For more information, contact Stefanie Wager at stefanie.wager@iowa.gov or 515- 988-8556.

Student and teacher playing with large ball

Physical Education standards

Team begins work on identifying K-12 physical education standards

A team of physical education/health educators is convening this month to begin the work of reviewing, identifying, and recommending K-12 Physical Education/Health standards to the State Board of Education (BOEE). These standards, if adopted by the State Board, would be recommended and not required of schools and districts. 

Kris Kilibarda, science and health consultant, said this work became necessary because physical education teachers wanted guidance on redesigning their programs and identifying best practices in physical education.

The team is made up of 19 educators representing higher education, K-12 education, and community health organizations.  Chairing the team are two physical education/health educators: Brian Rhoads, curriculum lead for physical education and health for the West Des Moines Community School District, and Pam Richards, associate professor of exercise science at Central College in Pella.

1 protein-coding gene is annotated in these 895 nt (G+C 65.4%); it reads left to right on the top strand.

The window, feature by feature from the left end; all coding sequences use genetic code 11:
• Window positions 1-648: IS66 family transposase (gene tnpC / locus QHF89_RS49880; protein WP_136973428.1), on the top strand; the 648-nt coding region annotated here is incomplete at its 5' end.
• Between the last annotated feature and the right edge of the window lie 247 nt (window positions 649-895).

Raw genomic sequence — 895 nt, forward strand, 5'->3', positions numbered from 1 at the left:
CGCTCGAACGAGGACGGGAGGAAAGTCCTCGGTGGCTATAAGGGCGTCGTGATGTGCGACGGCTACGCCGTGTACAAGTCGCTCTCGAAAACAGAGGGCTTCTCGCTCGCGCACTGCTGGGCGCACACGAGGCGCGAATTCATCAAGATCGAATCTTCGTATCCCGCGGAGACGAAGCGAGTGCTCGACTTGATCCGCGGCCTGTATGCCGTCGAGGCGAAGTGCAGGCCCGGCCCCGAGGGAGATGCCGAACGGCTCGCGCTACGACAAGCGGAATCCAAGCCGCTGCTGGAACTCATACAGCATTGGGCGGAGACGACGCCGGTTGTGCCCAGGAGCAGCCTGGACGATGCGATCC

Rhoads said the starting point for the team will be the national Physical Education standards identified by Shape America, the national organization of physical education and health educators. “I think physical education has evolved over the last 15 years,” he said. “Shape America has put fourth some national standards with great aligning grade level outcomes,” he said. “So, in some ways, the work is already done for us, in my opinion. It’s really more about educating the state about these standards.” 

The group hopes to send its recommendation for standards to the BOEE in March 2019 for adoption.

For more information, contact Kris Kilibarda at kris.kilibarda@iowa.gov. or 515-322-7620.

Biliteracy seal

New designation rewards accomplishment

Biliteracy seal indicates graduate can communicate in two languages

The Department of Education is going to offer districts the option of recognizing students who are biliterate with a special seal on student transcripts. The intent is to celebrate students who work hard to be biliterate by the time they graduate from high school, said Erika Cook, chief of the Bureau of Leading, Teaching, Learning Services. “Being biliterate is essential in our 21st Century global economy. It not only enables students to communicate with people from other countries but also to better understand other cultures and ways of life, and, ultimately, develop a deeper understanding of themselves,“ she said.

The Department will be sending a survey to districts to determine which districts will want to add the seal to their transcripts later this month. In order to be able to use the seal, the district must identify a specific contact person who is the coordinate of a seal of biliteracy program.